“We are clearly going in the wrong direction. [on democracy]admits Pinker. “History is never cyclical, but it can be chaotic. There is no guarantee that we will not return to a world like that of the 1970s when there were only 32 democracies. I doubt it, but you can’t rule it out.

He argues that democracy has intrinsic advantages. Democracies “are open to reactions from the world. . . A lighter version of [Francis] Fukuyama may be right. In contrast, autocracies fail to correct: “You may be seeing that in China now, with zero-Covid policies. This kind of attitude could weaken Chinese leadership in the long run.

A criticism of Pinker is that his work breeds complacency. If we believe things are always getting better, we will cut out some of the mechanisms by which they got better – protests and politics. “It’s quite the opposite,” he says: if you don’t believe that things are improving, you risk falling into fatalism.

Is he politically active? “Especially during the Trump years, I definitely opened my checkbook. My wife Rebecca [Newberger Goldstein, a philosopher and novelist] and I now call this our attempts at ineffectual altruism, as we backed one failing candidate after another. In 2016, I think I was the second most generous Democratic Party donor among Harvard professors.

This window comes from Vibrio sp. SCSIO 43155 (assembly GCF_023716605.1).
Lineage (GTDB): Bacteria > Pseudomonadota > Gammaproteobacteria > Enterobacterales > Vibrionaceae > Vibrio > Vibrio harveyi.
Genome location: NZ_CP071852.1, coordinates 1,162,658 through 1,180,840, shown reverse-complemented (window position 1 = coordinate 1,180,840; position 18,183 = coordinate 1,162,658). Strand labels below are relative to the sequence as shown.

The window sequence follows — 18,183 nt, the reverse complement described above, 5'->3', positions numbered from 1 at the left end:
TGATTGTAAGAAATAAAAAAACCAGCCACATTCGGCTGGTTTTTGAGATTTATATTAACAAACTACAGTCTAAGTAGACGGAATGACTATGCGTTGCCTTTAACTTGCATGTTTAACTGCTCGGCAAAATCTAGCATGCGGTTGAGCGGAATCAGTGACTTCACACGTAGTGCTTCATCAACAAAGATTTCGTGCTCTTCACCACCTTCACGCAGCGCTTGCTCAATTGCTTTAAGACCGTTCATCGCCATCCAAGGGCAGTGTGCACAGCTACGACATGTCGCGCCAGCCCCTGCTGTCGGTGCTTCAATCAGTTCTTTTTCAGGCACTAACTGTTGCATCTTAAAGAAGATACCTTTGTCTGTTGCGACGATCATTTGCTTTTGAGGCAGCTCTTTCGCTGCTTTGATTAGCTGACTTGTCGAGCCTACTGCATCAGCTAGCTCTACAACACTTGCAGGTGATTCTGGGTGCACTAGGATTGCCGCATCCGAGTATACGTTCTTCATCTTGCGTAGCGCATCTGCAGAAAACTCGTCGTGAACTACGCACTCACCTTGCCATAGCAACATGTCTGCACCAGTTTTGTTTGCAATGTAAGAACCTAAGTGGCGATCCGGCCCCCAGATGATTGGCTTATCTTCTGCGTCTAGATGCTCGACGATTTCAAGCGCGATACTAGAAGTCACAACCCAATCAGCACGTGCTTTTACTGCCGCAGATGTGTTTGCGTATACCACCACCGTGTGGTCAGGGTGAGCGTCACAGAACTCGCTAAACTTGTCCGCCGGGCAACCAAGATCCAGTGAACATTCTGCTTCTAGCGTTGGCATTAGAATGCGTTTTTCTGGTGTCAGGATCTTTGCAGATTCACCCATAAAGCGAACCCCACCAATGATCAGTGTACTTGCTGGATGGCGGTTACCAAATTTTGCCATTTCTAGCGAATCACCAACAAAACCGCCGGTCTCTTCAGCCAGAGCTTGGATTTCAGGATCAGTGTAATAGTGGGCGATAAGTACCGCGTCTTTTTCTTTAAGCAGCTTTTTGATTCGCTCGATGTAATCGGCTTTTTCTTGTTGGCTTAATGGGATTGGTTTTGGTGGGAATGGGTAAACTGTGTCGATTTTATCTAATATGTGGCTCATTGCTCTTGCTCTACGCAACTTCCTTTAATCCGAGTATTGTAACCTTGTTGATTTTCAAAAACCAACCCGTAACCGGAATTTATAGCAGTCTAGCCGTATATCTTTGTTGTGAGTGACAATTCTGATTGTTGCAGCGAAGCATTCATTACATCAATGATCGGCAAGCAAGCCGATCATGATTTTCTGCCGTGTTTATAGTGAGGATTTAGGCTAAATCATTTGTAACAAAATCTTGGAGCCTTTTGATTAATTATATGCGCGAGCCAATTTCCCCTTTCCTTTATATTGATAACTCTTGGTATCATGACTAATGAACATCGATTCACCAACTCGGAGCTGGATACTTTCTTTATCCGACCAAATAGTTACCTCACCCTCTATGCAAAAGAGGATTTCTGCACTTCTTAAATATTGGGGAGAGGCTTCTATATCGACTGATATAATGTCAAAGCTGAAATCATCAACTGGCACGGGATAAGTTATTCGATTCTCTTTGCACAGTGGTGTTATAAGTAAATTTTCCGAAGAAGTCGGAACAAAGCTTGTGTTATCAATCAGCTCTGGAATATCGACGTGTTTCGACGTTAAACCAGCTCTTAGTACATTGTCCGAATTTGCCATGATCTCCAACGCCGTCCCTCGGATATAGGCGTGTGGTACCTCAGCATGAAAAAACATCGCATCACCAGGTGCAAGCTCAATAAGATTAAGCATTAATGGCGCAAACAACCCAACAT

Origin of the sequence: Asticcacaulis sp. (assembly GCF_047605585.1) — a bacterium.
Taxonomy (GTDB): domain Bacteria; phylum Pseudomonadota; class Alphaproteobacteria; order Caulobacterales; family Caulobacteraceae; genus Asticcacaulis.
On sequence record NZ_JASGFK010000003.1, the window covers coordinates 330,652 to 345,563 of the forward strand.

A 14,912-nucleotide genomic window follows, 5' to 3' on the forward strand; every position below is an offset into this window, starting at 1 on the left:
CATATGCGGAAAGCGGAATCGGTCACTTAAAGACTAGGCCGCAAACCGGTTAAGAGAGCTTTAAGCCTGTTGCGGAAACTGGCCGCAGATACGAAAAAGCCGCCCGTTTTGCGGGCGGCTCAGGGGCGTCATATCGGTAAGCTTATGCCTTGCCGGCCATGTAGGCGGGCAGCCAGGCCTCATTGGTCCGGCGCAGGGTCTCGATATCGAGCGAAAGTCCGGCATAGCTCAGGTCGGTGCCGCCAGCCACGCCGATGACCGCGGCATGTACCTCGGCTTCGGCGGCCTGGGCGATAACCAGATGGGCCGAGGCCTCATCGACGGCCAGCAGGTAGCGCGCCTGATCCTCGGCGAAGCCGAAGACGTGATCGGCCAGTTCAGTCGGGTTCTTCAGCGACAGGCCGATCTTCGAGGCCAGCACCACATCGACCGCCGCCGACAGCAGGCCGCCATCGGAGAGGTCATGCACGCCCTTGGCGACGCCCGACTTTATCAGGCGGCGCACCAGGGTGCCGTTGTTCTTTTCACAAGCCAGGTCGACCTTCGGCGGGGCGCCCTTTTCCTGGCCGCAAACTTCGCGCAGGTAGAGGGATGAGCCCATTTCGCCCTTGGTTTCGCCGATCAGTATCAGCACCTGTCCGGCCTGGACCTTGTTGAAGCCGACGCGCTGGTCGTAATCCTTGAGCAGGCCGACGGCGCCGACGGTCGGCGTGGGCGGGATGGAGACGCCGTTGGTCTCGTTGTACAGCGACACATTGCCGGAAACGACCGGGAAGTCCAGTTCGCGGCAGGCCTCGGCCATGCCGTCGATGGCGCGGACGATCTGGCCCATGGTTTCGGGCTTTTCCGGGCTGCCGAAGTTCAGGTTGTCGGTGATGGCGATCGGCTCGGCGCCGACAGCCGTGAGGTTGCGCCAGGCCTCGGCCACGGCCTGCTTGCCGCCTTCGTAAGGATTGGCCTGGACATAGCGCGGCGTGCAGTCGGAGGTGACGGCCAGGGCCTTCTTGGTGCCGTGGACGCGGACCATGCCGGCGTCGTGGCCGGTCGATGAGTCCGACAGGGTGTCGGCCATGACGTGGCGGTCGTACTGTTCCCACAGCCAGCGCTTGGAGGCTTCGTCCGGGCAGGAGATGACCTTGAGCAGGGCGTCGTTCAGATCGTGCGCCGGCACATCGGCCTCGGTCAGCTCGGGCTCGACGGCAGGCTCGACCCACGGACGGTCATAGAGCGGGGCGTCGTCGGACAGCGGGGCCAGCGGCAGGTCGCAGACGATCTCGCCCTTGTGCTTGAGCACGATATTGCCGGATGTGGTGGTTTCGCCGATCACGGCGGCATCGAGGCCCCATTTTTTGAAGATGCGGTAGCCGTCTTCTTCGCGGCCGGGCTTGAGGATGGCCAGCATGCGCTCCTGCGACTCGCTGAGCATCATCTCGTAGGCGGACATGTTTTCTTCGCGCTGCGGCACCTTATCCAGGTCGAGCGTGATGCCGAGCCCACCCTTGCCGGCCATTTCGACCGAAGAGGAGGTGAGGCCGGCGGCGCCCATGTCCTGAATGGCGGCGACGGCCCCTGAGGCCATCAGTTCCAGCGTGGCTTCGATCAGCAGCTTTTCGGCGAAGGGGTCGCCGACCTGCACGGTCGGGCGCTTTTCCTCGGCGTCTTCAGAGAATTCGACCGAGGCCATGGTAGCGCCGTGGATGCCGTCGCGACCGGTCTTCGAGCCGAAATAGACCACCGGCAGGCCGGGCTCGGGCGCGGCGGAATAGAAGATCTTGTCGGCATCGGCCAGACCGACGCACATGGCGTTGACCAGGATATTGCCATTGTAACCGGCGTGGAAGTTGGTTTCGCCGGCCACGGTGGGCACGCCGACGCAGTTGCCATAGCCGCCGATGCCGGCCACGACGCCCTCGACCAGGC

American politics would benefit from more scientists and fewer lawyers, because lawyers “just want to win the argument,” he says. But I point out that some of the least trustworthy politicians are doctors, like Republican Senate candidate Mehmet Öz. “Doctors are not scientists! Physicians are the professional descendants of medieval barber surgeons. There are a surprising number of doctors who don’t think scientifically. (Pinker is a campaign donor to Bill Foster, the only physicist with a Ph.D. in Congress.)

Pinker argues that humans have a “mythological mindset” when it comes to things outside of personal experience: we are happy to believe things for which there is no evidence. It is therefore often rational to flatter the irrationality of the other: Republican politicians must pretend not to believe in the result of the 2020 elections. “That’s why we have institutions: like science, responsible journalism, liberal democracy, a judicial system.” Thus, the problem of rationality is in fact a political problem of defending institutions and reducing partisanship.

As we speak, people arrive at a nearby table. Their loud voices sometimes drown out Pinker’s defense of the Enlightenment. It’s a metaphor for something.